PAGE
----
Life Rejected

David Lynch's horrific 'Eraserhead' may be the most cohesive film ever made

In heaven, everything is fine. Or so sings the Lady in the Radiator, a woman with grotesquely distended cheeks who summons a fuzzy-haired Henry Spencer into a dream full of squirming, eel-sized sperm.

Seeing such a scene, you might be led to ask: Should radioactive mutant chickens be treated just like regular chickens? Why is the burned man sitting by the window pulling the big lever? And can a head be made into good, high-quality erasers?

Most of these questions are asked, answered and then slowly ground into delicious, low-cost sausages in the film Eraserhead, which is a model for the kind of movie that Christo-Islamic fundamentalists will be forced to watch after the nuclear holocaust, when rabid dogs and Ashley Olsen's undead plastic surgeon rule Hollywood. It's also David Lynch's first feature film, and it remains one of his best, 30 years after its initial release.

Though Eraserhead has been available on home video for more than a quarter-century, it really can only be appreciated on a big screen, with movie-quality stereo speakers, while you're surrounded by strangers who may or may not be infecting you with incurable diseases.

That's because Eraserhead is just as much about the texture of sound and imagery as it is about its story. Instead of a series of shocks, Lynch created, for the film's entire runtime, a much deeper sense of horror. It's not suspense; it's the feeling that something horrible has just happened, and even though you know nothing will ever be good or beautiful again, you can't remember why, or who's to blame.

This effect is attained in grainy black-and-white shots of what appears to be either the world's most desolate, abandoned slum, or a post-apocalyptic landscape where, in spite of the destruction of most infrastructure, people are still obliged to go to office jobs.

Henry Spencer, the title character, lives in an apartment that can only be reached by entering a rickety elevator and staring, blankly, at the open door for 99 seconds until it finally, and with a vague sense of malice, closes and lifts him to the bed-sitter limbo where he waits out his vacation.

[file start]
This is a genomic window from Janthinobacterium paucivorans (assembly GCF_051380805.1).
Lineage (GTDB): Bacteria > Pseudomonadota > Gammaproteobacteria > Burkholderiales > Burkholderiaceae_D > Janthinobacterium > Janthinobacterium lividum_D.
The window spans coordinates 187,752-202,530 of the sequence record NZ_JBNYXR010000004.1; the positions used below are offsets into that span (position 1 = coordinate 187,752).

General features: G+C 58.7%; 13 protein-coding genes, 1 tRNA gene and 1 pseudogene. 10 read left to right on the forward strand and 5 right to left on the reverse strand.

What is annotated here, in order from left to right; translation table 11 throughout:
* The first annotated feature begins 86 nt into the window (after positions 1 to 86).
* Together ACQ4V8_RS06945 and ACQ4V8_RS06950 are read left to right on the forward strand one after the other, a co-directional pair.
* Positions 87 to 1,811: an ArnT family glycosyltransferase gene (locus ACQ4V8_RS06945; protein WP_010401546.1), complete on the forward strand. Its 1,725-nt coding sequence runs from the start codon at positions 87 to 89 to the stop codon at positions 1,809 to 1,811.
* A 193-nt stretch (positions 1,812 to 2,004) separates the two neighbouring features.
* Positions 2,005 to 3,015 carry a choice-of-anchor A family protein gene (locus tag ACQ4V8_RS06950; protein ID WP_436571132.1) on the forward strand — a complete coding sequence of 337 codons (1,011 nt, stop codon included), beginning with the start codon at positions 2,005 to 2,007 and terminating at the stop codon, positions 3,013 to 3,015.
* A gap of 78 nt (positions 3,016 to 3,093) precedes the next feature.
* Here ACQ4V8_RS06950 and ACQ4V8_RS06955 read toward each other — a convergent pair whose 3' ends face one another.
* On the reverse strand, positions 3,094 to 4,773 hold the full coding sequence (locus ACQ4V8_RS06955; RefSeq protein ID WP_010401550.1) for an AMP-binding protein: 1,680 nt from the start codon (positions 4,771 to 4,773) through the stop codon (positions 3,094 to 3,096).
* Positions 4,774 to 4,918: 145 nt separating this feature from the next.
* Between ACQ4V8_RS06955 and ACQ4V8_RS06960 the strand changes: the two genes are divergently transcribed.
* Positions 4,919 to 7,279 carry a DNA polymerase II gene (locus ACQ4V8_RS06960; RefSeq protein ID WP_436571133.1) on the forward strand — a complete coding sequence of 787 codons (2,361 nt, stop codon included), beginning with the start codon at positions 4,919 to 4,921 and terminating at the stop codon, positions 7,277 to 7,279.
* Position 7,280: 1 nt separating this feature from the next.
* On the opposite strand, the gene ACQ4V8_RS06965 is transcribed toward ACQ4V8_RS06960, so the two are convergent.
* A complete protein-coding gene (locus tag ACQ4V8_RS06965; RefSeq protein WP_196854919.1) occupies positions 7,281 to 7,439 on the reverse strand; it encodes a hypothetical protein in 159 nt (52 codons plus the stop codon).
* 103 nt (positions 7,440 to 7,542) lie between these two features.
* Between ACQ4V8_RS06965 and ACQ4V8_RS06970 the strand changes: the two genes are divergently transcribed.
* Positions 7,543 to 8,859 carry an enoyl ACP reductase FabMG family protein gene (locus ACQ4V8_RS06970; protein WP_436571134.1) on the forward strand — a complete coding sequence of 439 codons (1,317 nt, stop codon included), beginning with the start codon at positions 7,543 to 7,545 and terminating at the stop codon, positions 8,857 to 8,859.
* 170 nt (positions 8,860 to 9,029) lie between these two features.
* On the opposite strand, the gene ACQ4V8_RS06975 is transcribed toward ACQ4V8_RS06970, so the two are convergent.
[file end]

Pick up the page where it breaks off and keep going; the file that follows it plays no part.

One day, the Beautiful Woman Across the Hall tells him he has received a phone call from his ex-girlfriend. She has given birth to ... something, and Henry is expected to act as father and protector.

The story, as compelling as it is, is only a small part of the overall effect. Much of it comes from the frozen, shocked stare of actor Jack Nance. More comes from tiny moments of discomfort that rise to the level of sickened terror: a shot of a woman sleeping, her arms hopelessly tangled in the sheets; tiny roasted chickens that ooze blackened blood when carved; a grandmother who smokes cigarettes, though she may be dead. Compared to the kind of close-up vivisection which is currently so popular in horror cinema, Eraserhead's imagery seems mundane, and yet it's so much more effective, because its emotional content is consistently unsettling.

A lot of this effect comes from Lynch's homemade soundtrack, which is composed of rolling-machine noises, metallic screeches and, for nearly 45 minutes, the sound of a baby crying. The grating noises (which had a huge influence on '80s industrial music) are broken only by the rare moments of dialogue (the entire script is said to be 27 pages long) and the singing of the mysterious Lady in the Radiator.

The art direction, too, helps create the mood of the film. Most famous is the prop of the mutant baby. The strange creature was inspired by the rotting, skinned rabbit in Roman Polanski's Repulsion, and to this day, no one is quite sure how Lynch created it. Its head is like that of an embryonic cow; wrapped in bandages and showing no sign of arms, legs or ears, it wheezes and cries and grows horrid pustules. Its entire existence is a moralizing rejection of sexuality and, by extension, of life.

Which pretty much sums up the mood of Eraserhead. From top to bottom, every element of this film--the sound, the lighting, the props and sets, the style of acting and even the editing--all aim at a single purpose. In terms of that effect, it may be the most cohesive movie ever made, and it's certainly a masterpiece. I suppose you shouldn't take young children or Mike Huckabee to see it, but for everyone else, especially those with an interest in the neglected possibilities in the art of narrative cinema, Eraserhead remains one of the few must-see films in American movie history.

Eraserhead is not showing in any theaters in the area.

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